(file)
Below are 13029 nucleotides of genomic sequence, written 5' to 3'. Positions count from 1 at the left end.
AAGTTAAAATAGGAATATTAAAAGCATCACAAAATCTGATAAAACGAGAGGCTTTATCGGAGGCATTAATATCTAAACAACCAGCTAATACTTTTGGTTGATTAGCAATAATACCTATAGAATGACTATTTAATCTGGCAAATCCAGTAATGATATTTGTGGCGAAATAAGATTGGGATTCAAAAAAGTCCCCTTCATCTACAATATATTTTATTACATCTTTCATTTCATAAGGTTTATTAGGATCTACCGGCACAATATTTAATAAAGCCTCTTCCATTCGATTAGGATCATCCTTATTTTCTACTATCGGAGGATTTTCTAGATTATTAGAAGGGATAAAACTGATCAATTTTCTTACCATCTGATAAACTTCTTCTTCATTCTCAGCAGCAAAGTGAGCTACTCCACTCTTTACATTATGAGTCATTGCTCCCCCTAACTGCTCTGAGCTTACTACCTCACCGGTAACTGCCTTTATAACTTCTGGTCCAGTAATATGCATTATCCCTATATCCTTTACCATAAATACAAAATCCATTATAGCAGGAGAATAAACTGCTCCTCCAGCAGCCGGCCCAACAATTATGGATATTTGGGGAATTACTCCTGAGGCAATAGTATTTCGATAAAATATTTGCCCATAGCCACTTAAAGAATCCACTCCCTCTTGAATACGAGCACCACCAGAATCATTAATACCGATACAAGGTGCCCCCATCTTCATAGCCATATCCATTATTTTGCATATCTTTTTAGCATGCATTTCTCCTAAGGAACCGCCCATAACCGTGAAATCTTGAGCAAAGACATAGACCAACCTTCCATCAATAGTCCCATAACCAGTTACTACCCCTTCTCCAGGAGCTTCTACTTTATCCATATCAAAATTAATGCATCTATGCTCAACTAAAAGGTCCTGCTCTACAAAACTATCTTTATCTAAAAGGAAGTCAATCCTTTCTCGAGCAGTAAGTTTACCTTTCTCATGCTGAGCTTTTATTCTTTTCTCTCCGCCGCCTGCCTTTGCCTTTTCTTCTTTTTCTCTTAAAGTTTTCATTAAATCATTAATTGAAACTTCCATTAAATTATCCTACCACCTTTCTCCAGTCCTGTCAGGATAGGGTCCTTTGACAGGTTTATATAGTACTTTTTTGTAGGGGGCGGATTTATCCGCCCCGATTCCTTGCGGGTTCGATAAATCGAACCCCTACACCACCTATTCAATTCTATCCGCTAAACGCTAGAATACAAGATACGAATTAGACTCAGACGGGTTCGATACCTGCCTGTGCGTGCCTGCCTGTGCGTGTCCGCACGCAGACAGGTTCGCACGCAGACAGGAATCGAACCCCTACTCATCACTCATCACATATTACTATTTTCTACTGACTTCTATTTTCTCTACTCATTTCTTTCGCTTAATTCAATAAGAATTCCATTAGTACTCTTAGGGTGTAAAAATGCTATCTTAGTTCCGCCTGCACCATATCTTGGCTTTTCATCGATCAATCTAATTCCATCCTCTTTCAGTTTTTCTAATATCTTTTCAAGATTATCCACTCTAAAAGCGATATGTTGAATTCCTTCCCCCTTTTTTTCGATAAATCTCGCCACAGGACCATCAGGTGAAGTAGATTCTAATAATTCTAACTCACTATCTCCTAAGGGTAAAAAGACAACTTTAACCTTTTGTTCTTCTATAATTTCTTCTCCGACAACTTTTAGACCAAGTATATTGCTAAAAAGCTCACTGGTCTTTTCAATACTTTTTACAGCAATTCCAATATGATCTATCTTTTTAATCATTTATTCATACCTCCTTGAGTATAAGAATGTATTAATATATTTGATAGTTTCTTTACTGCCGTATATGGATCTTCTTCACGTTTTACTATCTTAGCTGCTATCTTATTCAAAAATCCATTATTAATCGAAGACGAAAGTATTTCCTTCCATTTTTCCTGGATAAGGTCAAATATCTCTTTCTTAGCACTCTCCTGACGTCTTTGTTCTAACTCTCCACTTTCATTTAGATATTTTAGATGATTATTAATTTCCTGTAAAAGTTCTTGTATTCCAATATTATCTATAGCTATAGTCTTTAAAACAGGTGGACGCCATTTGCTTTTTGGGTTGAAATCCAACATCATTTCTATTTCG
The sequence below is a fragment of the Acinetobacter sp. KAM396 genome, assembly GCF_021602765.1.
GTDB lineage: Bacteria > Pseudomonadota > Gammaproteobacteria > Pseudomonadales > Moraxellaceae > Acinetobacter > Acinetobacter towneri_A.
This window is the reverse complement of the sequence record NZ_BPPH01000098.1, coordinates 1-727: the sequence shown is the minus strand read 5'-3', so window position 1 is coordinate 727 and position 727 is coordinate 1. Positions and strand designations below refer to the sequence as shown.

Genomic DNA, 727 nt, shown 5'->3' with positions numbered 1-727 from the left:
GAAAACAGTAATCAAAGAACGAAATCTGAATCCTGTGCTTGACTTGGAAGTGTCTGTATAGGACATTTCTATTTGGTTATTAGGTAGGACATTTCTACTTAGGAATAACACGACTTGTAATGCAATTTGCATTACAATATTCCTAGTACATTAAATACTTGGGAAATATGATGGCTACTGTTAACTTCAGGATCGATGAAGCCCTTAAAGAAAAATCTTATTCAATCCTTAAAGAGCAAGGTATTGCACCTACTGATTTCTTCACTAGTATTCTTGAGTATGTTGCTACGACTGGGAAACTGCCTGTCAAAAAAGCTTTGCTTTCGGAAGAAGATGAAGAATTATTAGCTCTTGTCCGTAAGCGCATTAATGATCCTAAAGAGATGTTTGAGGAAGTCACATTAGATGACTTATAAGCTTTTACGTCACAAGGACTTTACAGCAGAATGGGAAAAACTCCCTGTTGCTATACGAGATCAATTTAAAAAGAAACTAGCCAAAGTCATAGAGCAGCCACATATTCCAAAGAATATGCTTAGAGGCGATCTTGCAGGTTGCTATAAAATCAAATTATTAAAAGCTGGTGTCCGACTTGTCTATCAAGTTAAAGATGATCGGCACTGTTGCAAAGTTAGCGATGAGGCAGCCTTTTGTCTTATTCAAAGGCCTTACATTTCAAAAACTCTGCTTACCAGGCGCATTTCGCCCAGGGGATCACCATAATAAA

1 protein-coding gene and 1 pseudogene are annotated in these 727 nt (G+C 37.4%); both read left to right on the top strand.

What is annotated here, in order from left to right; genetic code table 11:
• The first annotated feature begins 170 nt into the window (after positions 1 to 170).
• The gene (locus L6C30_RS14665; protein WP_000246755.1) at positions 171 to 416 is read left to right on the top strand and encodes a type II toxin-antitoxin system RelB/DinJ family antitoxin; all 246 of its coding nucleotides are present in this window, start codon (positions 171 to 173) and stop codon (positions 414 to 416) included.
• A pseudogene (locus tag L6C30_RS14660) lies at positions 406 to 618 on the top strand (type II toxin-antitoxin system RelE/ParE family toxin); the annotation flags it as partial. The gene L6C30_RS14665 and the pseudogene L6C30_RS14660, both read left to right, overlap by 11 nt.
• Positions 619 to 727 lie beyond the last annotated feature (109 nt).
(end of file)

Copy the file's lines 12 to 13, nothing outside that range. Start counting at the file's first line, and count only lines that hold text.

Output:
• A pseudogene (locus tag L6C30_RS14660) lies at positions 406 to 618 on the top strand (type II toxin-antitoxin system RelE/ParE family toxin); the annotation flags it as partial. The gene L6C30_RS14665 and the pseudogene L6C30_RS14660, both read left to right, overlap by 11 nt.
• Positions 619 to 727 lie beyond the last annotated feature (109 nt).